Ah, prequels. Showing how characters we already know and love before we ever knew them. While the previous Thrawn books talk about Thrawn’s past, here is where we actually see it. Parts of this book also take place at the same time as Alliances (in the previous trilogy), fleshing out further details of that particular Clone Wars adventure. And this book does assume you’ve read the previous trilogy. It pretty freely uses names of technical concepts with no explanation because those topics were covered in the previous books. I wouldn’t call it impossible to read Chaos Rising first, but you’ll get more out of it if you read everything in publication order.
Now, something I normally hate about prequels is that they take away suspense. Because other stories are chronologically later, you know certain characters can’t be killed. But here, it’s a very limited number of people. Thrawn’s been in a fair amount of media since his reintroduction to the canon, but the Chiss in general haven’t. So, most of the characters are fair game as this story unfolds.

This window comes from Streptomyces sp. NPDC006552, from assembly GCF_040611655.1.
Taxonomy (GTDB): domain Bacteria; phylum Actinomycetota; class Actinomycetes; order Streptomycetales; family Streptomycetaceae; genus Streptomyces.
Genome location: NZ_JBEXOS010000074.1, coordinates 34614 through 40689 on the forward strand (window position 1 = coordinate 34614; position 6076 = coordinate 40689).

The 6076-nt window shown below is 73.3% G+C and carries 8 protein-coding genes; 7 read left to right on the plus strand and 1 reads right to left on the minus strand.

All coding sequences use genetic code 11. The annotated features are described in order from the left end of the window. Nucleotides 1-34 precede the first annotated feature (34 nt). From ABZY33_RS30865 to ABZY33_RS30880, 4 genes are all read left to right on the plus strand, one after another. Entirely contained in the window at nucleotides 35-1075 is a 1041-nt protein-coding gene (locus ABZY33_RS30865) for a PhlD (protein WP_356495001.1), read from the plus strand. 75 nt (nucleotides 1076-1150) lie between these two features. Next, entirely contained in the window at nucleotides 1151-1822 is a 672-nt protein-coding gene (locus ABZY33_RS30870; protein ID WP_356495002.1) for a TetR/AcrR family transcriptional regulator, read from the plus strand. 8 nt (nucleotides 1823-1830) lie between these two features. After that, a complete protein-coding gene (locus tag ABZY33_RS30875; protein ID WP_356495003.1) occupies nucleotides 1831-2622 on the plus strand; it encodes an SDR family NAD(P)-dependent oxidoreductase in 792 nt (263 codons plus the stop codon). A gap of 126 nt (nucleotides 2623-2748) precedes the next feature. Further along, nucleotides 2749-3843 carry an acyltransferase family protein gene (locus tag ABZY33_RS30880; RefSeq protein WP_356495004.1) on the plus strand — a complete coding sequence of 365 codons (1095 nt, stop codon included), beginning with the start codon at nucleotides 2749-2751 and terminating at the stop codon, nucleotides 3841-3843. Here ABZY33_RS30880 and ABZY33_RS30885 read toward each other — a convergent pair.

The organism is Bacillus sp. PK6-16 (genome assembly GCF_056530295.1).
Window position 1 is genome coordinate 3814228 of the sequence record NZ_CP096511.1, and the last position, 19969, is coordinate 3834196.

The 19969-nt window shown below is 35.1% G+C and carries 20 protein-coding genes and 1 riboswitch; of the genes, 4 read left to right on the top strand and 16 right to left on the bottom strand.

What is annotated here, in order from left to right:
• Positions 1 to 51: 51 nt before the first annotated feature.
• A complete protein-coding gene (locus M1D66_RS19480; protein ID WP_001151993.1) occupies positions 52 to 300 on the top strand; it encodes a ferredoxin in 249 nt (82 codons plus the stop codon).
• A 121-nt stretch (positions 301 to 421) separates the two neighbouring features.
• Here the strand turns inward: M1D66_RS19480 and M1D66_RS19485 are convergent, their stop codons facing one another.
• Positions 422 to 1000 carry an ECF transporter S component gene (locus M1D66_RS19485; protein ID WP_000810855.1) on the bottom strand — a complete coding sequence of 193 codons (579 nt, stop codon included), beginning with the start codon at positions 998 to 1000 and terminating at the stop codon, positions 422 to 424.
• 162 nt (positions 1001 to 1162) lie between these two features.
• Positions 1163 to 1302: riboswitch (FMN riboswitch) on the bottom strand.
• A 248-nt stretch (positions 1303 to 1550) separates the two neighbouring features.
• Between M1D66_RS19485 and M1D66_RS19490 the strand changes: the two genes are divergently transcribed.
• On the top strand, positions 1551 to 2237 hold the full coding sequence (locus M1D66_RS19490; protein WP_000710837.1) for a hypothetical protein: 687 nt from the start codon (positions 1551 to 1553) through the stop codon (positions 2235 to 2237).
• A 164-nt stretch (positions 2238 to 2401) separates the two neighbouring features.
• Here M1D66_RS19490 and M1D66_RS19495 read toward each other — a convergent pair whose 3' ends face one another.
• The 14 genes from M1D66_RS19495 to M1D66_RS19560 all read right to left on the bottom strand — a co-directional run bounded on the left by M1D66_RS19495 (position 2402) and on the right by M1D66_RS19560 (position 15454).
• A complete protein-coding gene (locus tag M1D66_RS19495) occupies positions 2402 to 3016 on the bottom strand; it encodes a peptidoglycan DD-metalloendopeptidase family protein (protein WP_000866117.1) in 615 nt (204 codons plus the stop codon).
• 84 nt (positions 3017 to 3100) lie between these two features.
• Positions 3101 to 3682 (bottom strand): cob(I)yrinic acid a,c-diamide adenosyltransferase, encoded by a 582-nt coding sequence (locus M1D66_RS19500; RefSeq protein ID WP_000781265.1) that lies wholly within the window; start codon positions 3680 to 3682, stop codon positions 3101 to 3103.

The other thing that bugs me about prequels is reversing character development. In military matters, Thrawn is still the chessmaster he’s always been. But his slowly developing understanding of politics goes back to being non-existent. When he analyzes a situation, it’s from a purely military perspective unless someone else points something political out to him. While this does annoy me slightly, it’s also clever because it gives a near-unstoppable character like Thrawn a flaw that can be exploited on the basis that he’s still young and inexperienced in this area.
He also seems more compassionate in his youth. I attribute at least part of this to the fact that he’s still a captain. He can keep casualties light in a way that an admiral commanding more people (including pilots in easily-shot-down fighters) cannot. But we know from the future books that that’s where he ends up. And it’s so much fun to see just how he got there.